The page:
• 8 votes
#16.1 - Thu Oct 27, 2011 2:14 AM EDT

The power from Condit did come in handy on a few occasions, but we do get our power just a short distance away because our area is situated between two big hydroelectric dams on the Columbia River - the Bonneville and The Dalles dams.

  • 7 votes
#16.2 - Thu Oct 27, 2011 2:26 AM EDT

Fantastic idea!

Lets demolish a source of clean, renewable, domestic energy because of some fish! It's not like energy prices are stratospheric and there's an economic crisis or anything.

What we really need is to make energy as scarce and expensive as possible. Who cares about the economy, when a few fish need to lay eggs in a stream somewhere. Salmon breeding is what Americans are really worried about these days.

  • 3 votes
Reply#17 - Thu Oct 27, 2011 1:57 AM EDT

It's like you didn't even read the article.


  • 10 votes
#17.1 - Thu Oct 27, 2011 2:39 AM EDT

Business decision? Oh really?

Well lets just examine this 'business decision', shall we? The utility company had the option to either spend millions of dollars (that it doesn't have) to build 'fish passage structures', or to demolish the dam. Hm.

That doesn't sound like any kind of business decision I've ever heard of; it sounds like coercion to me. There was no 'choice'. The utility company had no option to leave the plant status-quo. They were told that they had to accommodate the fish, period. Either by shutting down or spending money. The fish were more important than the power plant.

So yes, any way you slice this, it amounts to the rights of a few fish being placed above the needs of humans. Environmentalists once again chose to weaken our economy and our security by closing down a source of clean, renewable, domestic energy, because some salmon needed to lay their eggs.

Congratulations. A giant step backwards.

  • 6 votes
#17.2 - Thu Oct 27, 2011 5:33 AM EDT

tjp77, How does your model T run? Do you enjoy shoveling coal into your furnace all winter long? How often do you have to dig a new hole for your outhouse? These are the issues people were dealing with at the time this antique damn was built.

  • 2 votes
#17.3 - Thu Oct 27, 2011 9:09 AM EDT

TP you apparently didn't read the article. This dam was 100 years old. You obviously don't understand the costs of keeping up a structure that old. Even without the fish structure they might have demoed it. And also you apparently don't understand how eco systems work. If we keep destroying the habitats of "less important animals" such as "a few fish" what the hell do you think we are going to eat 100 years from now?

Read a book, learn something. Get your head out of "I'm above the environment" BS propaganda.

#17.4 - Thu Oct 27, 2011 10:19 AM EDT

Oh so now it's because the dam was old? Well, the Hoover Dam is almost 100 years old too; I guess we should be looking to demolish that one pretty soon also. Just think of all the fish!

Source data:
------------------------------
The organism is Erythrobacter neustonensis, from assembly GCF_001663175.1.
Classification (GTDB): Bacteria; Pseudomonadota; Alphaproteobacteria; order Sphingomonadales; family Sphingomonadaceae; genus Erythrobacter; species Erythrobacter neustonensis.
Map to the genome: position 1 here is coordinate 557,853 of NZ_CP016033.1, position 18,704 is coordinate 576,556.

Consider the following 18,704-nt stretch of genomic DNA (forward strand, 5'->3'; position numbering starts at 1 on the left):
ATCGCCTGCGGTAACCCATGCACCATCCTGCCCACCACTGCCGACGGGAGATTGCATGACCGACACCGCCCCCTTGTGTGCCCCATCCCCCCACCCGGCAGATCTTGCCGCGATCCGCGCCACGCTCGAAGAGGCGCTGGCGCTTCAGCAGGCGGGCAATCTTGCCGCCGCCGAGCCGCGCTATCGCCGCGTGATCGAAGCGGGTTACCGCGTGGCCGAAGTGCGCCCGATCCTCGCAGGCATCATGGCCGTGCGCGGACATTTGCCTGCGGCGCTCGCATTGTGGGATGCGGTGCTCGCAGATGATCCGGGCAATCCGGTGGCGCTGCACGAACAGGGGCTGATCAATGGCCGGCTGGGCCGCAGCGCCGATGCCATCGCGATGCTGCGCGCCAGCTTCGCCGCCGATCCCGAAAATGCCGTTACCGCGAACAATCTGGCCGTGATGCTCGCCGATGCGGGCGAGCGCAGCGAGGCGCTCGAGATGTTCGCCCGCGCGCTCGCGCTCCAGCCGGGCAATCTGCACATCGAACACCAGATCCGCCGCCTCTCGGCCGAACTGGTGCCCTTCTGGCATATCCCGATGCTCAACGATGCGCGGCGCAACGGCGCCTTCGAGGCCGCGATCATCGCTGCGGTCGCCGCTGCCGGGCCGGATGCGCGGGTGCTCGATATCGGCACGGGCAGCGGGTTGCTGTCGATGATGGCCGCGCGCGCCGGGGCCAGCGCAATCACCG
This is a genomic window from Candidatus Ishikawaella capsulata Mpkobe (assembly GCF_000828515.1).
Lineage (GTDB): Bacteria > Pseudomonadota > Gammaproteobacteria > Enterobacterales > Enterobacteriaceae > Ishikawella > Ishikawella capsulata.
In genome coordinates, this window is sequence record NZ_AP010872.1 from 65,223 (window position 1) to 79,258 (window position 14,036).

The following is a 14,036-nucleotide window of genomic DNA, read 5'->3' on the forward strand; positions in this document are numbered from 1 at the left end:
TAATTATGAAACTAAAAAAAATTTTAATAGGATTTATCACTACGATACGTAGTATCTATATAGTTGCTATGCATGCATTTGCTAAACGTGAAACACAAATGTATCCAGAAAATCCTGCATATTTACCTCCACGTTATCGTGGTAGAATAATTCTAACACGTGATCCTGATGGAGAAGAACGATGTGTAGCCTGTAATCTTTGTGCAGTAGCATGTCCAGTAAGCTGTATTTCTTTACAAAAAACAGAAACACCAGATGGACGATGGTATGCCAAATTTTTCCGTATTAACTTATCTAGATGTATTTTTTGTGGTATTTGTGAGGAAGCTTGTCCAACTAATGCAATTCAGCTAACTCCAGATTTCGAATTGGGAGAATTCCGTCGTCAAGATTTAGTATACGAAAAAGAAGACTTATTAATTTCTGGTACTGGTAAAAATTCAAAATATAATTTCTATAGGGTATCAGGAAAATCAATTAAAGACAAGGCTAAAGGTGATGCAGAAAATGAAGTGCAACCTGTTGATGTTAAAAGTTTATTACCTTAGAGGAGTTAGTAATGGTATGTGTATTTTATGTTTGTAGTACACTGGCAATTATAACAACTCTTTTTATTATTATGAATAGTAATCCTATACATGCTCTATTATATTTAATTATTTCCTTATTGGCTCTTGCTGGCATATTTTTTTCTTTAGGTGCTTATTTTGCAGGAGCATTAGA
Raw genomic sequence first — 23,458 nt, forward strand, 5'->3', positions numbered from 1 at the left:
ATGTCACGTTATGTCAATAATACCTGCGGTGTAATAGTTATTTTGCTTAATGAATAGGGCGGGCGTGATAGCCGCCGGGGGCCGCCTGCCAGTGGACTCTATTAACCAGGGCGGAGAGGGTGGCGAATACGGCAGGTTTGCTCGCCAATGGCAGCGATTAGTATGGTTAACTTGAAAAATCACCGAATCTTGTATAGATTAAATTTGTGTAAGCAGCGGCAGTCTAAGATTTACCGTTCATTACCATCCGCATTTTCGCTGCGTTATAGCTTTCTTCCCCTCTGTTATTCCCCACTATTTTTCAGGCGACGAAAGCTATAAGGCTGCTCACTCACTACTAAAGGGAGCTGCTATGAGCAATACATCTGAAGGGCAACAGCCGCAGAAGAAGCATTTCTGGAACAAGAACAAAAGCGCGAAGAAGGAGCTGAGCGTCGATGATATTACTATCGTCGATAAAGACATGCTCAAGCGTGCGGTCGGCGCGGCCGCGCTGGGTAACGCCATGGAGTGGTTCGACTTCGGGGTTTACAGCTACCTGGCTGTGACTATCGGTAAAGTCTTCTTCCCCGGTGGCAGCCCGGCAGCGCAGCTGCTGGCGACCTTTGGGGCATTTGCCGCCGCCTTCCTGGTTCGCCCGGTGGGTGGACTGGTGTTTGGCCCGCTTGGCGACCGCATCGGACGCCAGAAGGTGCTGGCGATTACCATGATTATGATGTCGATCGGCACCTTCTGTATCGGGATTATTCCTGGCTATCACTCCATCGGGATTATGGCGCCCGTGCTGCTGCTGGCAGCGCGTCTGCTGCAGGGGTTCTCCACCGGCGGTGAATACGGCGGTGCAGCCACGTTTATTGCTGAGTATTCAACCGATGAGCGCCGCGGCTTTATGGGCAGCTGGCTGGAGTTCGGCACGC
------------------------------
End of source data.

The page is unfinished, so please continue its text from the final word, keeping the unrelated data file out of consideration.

Fact is that this country still gets a LOT of it's electricity from smaller, decentralized power facilities, and the more we take them offline, the more fragile and expensive we make our overall power grid. Demolishing a dam that is still structurally sound makes zero sense. We should be looking to make capital improvements to them, not excuses for getting rid of them.

As for the ecosystem comment... please. Learn the difference between the fish we actually eat, and the fish that this dam is trying to rescue.

  • 3 votes
#17.5 - Thu Oct 27, 2011 12:32 PM EDT

TP, again with your lack of reading the article.

Oh so now it's because the dam was old?

There can be MORE than one reason for demolishing a dam, wow, amazing I know.

Demolishing a dam that is still structurally sound makes zero sense.

I don't recall the article saying it was structurally sound.

As for the ecosystem comment... please. Learn the difference between the fish we actually eat, and the fish that this dam is trying to rescue.

I do understand that the fist we eat aren't the ones from that river. I'm not stupid. What you dont seem to understand is that if we destroy the eco system of one animal that it cascades through the whole food web, and up to us. Keep destroying habitats and there wont be very many animals left.

#17.6 - Thu Oct 27, 2011 8:58 PM EDT

Facts are if you eat the salmon you run the real risk of mercury poisoning.

  • 2 votes
Reply#18 - Thu Oct 27, 2011 2:05 AM EDT

Bored - Facts are if you eat farmed fish - you are eating fish and shrimp that are being polluted by their own feces, while wild salmon are clean and not contaminated but are a healthy source of food - where are you from that you don't know this?

  • 3 votes
#18.1 - Thu Oct 27, 2011 5:59 AM EDT

While true that some salmon test lower then larger fish, there are still significant levels. Pregnant women should avoid ANY fish while an adult might eat one meal a week. Of course this testing was done by the government under the watchful eye of the industry ten years ago. Me, I'll stick with flax seed.


The truth is Barb, Instead of destroying a source of CLEAN energy, these folks watching the dam being destroyed might have put that effort in stopping the pollution from coal and oil fired power stations, which directly poison the fish they are trying to save. And that matters wherever you are from.

Its ironic that there will be more pollution and poisoned fish in the seas and less clean energy due to the acts of a few ? (environmentalists?)


  • 1 vote
#18.2 - Thu Oct 27, 2011 1:34 PM EDT